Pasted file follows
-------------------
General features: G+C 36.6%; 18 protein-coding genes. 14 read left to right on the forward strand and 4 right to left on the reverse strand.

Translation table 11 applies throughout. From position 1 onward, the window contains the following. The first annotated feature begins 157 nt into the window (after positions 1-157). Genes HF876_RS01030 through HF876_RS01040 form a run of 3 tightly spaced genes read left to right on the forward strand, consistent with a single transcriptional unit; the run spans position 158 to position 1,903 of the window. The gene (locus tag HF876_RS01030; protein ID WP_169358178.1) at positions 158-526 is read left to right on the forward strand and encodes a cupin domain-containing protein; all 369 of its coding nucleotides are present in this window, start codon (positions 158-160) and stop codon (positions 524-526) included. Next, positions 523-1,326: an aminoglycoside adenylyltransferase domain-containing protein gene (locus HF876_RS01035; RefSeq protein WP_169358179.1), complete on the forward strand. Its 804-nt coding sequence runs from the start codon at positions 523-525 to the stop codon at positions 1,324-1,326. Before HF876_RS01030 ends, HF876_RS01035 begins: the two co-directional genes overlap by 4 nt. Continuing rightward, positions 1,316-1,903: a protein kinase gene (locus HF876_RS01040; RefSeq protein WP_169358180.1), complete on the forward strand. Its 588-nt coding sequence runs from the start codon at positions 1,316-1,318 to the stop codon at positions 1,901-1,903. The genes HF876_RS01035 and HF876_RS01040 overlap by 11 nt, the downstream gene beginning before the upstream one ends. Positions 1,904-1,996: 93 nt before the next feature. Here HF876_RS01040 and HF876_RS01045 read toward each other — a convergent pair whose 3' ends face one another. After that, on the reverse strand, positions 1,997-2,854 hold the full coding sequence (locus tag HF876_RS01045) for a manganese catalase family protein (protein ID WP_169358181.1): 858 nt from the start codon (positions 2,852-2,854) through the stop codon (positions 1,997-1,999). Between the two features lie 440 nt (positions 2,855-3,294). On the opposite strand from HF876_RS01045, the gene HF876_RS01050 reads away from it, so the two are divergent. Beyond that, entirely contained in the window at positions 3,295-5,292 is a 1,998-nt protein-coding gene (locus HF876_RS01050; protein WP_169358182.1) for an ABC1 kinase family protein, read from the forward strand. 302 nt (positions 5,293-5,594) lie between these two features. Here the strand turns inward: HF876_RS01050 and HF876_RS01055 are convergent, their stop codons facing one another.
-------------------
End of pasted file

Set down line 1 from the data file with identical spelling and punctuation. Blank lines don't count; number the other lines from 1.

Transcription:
General features: G+C 36.6%; 18 protein-coding genes. 14 read left to right on the forward strand and 4 right to left on the reverse strand.